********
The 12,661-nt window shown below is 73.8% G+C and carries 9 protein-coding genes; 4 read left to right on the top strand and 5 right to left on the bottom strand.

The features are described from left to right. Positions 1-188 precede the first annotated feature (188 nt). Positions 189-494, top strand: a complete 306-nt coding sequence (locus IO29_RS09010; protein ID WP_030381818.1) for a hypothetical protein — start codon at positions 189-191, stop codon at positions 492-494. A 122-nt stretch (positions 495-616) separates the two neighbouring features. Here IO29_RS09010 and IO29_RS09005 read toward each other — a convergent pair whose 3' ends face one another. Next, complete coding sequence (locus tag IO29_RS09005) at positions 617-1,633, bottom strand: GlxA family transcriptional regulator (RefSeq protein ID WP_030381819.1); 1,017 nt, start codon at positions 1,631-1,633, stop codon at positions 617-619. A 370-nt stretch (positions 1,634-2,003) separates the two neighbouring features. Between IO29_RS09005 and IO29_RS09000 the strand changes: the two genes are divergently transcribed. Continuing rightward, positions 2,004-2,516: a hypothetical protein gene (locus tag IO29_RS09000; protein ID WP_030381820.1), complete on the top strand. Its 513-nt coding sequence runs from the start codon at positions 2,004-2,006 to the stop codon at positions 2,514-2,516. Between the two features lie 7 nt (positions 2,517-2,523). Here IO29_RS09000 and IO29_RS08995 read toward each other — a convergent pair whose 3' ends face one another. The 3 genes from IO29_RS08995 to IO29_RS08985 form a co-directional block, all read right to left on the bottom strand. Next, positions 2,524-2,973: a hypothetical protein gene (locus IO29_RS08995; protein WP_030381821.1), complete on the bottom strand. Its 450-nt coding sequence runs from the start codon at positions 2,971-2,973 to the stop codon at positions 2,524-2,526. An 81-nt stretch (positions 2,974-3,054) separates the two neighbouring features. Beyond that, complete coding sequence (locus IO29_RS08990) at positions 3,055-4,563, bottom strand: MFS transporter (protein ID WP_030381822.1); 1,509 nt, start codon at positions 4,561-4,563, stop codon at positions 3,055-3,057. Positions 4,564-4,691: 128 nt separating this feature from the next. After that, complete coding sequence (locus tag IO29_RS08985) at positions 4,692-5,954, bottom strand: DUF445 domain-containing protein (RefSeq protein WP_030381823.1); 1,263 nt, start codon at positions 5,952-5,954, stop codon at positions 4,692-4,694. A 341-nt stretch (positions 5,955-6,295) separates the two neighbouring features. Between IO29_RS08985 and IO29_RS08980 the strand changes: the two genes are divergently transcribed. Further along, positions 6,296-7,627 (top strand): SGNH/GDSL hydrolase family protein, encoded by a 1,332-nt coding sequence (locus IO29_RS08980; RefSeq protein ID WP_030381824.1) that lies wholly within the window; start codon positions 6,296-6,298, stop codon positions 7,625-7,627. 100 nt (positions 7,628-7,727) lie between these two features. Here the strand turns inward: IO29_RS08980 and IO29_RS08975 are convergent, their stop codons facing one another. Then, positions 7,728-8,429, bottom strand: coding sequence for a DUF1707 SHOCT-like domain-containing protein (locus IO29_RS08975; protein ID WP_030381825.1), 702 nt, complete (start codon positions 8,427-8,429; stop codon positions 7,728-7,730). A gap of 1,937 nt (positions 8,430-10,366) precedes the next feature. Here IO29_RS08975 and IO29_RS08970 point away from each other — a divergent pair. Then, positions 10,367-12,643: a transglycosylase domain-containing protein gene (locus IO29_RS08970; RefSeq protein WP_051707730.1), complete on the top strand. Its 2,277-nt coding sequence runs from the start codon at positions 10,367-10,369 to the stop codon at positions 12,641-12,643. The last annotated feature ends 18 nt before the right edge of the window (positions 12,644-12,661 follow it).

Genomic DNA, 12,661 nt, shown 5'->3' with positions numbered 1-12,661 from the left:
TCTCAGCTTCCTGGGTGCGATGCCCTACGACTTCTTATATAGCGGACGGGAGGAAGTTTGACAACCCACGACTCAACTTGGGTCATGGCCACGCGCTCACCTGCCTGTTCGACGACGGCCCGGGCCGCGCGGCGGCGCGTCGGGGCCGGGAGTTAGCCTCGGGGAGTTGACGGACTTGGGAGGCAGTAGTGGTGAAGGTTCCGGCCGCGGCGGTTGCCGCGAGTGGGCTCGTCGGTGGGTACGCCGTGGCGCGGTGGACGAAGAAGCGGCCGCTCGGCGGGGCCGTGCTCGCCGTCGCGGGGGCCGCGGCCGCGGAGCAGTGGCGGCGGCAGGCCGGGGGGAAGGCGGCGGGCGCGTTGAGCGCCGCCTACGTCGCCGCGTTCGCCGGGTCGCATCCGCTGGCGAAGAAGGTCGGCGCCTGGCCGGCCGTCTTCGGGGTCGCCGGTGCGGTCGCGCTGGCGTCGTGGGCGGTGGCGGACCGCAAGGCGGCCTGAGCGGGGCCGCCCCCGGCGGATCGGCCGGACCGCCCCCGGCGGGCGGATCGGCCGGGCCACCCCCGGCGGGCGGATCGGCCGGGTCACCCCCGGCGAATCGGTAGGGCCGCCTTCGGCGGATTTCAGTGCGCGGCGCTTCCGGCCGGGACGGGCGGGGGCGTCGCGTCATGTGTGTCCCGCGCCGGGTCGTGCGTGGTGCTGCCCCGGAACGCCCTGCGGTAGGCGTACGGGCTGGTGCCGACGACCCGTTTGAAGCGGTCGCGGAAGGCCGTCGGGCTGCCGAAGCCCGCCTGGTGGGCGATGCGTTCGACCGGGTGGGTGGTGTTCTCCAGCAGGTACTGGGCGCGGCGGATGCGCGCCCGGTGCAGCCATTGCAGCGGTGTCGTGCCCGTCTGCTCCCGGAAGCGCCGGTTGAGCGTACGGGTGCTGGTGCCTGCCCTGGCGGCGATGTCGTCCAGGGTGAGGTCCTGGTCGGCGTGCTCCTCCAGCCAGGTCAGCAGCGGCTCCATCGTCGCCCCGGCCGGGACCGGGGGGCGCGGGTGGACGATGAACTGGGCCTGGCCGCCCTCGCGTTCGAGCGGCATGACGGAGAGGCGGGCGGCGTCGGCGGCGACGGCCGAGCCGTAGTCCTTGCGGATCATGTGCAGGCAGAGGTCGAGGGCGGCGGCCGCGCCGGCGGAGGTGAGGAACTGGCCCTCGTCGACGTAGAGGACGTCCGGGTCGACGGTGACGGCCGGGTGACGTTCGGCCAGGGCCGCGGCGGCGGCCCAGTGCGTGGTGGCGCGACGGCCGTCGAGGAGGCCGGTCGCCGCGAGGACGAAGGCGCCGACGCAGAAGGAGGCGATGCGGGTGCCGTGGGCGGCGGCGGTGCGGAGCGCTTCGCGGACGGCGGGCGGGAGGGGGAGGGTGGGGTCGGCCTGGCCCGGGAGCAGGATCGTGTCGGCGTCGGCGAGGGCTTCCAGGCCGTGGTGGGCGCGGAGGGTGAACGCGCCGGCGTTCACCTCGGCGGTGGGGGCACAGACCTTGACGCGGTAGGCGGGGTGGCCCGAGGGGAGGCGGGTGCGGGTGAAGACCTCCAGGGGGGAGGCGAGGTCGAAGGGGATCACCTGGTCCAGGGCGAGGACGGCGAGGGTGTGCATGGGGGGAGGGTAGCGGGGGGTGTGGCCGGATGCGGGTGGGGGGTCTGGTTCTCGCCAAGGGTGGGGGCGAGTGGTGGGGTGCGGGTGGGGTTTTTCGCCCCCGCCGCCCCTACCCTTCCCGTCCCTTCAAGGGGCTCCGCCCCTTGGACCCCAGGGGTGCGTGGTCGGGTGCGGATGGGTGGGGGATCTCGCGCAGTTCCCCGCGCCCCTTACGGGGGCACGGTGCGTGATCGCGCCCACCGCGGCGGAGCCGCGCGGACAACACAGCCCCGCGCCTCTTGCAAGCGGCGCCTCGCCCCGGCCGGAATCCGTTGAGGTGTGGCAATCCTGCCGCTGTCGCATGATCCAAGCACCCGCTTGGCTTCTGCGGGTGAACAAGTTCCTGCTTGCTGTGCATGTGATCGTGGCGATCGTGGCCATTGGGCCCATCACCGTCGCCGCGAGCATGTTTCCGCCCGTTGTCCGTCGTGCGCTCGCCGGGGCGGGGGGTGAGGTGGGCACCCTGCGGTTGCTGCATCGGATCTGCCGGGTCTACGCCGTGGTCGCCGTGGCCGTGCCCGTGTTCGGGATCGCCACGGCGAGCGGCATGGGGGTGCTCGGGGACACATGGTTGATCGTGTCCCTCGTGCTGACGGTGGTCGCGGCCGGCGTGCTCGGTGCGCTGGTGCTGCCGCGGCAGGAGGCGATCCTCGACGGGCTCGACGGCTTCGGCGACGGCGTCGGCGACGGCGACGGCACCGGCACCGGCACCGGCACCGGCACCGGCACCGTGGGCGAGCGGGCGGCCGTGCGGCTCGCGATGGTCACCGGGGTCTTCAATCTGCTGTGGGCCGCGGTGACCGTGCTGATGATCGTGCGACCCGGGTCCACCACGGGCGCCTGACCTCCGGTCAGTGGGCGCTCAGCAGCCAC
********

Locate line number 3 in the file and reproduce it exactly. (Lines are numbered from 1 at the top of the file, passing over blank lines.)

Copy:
Genomic DNA, 12,661 nt, shown 5'->3' with positions numbered 1-12,661 from the left: